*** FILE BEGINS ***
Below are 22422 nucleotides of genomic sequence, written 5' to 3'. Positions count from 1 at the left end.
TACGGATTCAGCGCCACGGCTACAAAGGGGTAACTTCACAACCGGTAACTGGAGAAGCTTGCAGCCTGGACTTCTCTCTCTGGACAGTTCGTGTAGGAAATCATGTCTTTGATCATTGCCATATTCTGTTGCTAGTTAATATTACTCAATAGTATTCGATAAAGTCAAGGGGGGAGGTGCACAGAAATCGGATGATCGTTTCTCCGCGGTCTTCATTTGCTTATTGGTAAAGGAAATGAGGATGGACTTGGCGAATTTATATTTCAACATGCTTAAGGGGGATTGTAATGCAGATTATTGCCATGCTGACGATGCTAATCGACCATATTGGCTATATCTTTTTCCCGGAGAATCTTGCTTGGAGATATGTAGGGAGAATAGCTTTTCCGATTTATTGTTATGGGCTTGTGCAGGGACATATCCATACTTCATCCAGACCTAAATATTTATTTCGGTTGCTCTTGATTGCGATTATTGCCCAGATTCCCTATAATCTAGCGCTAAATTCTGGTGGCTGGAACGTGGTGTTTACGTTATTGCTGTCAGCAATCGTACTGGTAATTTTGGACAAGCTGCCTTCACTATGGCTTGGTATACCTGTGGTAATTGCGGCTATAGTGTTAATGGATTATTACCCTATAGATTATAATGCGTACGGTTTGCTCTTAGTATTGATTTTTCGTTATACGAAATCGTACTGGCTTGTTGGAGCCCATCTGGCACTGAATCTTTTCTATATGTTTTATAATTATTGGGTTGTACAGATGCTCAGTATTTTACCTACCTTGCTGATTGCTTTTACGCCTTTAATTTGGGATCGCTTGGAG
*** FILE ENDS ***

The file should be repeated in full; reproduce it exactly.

Below are 22422 nucleotides of genomic sequence, written 5' to 3'. Positions count from 1 at the left end.
TACGGATTCAGCGCCACGGCTACAAAGGGGTAACTTCACAACCGGTAACTGGAGAAGCTTGCAGCCTGGACTTCTCTCTCTGGACAGTTCGTGTAGGAAATCATGTCTTTGATCATTGCCATATTCTGTTGCTAGTTAATATTACTCAATAGTATTCGATAAAGTCAAGGGGGGAGGTGCACAGAAATCGGATGATCGTTTCTCCGCGGTCTTCATTTGCTTATTGGTAAAGGAAATGAGGATGGACTTGGCGAATTTATATTTCAACATGCTTAAGGGGGATTGTAATGCAGATTATTGCCATGCTGACGATGCTAATCGACCATATTGGCTATATCTTTTTCCCGGAGAATCTTGCTTGGAGATATGTAGGGAGAATAGCTTTTCCGATTTATTGTTATGGGCTTGTGCAGGGACATATCCATACTTCATCCAGACCTAAATATTTATTTCGGTTGCTCTTGATTGCGATTATTGCCCAGATTCCCTATAATCTAGCGCTAAATTCTGGTGGCTGGAACGTGGTGTTTACGTTATTGCTGTCAGCAATCGTACTGGTAATTTTGGACAAGCTGCCTTCACTATGGCTTGGTATACCTGTGGTAATTGCGGCTATAGTGTTAATGGATTATTACCCTATAGATTATAATGCGTACGGTTTGCTCTTAGTATTGATTTTTCGTTATACGAAATCGTACTGGCTTGTTGGAGCCCATCTGGCACTGAATCTTTTCTATATGTTTTATAATTATTGGGTTGTACAGATGCTCAGTATTTTACCTACCTTGCTGATTGCTTTTACGCCTTTAATTTGGGATCGCTTGGAG